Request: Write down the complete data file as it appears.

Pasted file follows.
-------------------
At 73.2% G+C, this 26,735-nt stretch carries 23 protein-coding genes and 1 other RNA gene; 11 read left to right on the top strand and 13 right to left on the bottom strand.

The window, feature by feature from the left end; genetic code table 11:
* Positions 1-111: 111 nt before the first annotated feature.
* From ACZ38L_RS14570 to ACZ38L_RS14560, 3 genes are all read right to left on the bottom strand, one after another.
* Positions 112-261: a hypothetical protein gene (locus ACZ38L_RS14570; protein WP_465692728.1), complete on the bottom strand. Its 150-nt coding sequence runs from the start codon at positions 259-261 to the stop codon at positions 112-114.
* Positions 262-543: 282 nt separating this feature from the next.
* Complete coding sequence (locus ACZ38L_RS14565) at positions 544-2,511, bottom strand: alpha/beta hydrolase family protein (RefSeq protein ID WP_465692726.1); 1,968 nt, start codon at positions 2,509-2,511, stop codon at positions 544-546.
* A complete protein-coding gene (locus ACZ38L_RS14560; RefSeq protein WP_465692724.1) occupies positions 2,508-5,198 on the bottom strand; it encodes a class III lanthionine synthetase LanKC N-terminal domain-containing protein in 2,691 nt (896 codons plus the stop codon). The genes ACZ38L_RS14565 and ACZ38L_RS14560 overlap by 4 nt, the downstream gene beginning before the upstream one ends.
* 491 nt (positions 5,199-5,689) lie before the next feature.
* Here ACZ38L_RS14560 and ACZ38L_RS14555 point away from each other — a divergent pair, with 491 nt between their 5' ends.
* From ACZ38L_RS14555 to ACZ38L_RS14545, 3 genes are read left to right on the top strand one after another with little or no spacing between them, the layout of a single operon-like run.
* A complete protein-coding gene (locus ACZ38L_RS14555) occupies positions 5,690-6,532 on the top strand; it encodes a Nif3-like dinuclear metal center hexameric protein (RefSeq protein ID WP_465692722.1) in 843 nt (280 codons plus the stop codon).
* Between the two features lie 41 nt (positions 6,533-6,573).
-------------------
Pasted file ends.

At 73.2% G+C, this 26,735-nt stretch carries 23 protein-coding genes and 1 other RNA gene; 11 read left to right on the top strand and 13 right to left on the bottom strand.

The window, feature by feature from the left end; genetic code table 11:
* Positions 1-111: 111 nt before the first annotated feature.
* From ACZ38L_RS14570 to ACZ38L_RS14560, 3 genes are all read right to left on the bottom strand, one after another.
* Positions 112-261: a hypothetical protein gene (locus ACZ38L_RS14570; protein WP_465692728.1), complete on the bottom strand. Its 150-nt coding sequence runs from the start codon at positions 259-261 to the stop codon at positions 112-114.
* Positions 262-543: 282 nt separating this feature from the next.
* Complete coding sequence (locus ACZ38L_RS14565) at positions 544-2,511, bottom strand: alpha/beta hydrolase family protein (RefSeq protein ID WP_465692726.1); 1,968 nt, start codon at positions 2,509-2,511, stop codon at positions 544-546.
* A complete protein-coding gene (locus ACZ38L_RS14560; RefSeq protein WP_465692724.1) occupies positions 2,508-5,198 on the bottom strand; it encodes a class III lanthionine synthetase LanKC N-terminal domain-containing protein in 2,691 nt (896 codons plus the stop codon). The genes ACZ38L_RS14565 and ACZ38L_RS14560 overlap by 4 nt, the downstream gene beginning before the upstream one ends.
* 491 nt (positions 5,199-5,689) lie before the next feature.
* Here ACZ38L_RS14560 and ACZ38L_RS14555 point away from each other — a divergent pair, with 491 nt between their 5' ends.
* From ACZ38L_RS14555 to ACZ38L_RS14545, 3 genes are read left to right on the top strand one after another with little or no spacing between them, the layout of a single operon-like run.
* A complete protein-coding gene (locus ACZ38L_RS14555) occupies positions 5,690-6,532 on the top strand; it encodes a Nif3-like dinuclear metal center hexameric protein (RefSeq protein ID WP_465692722.1) in 843 nt (280 codons plus the stop codon).
* Between the two features lie 41 nt (positions 6,533-6,573).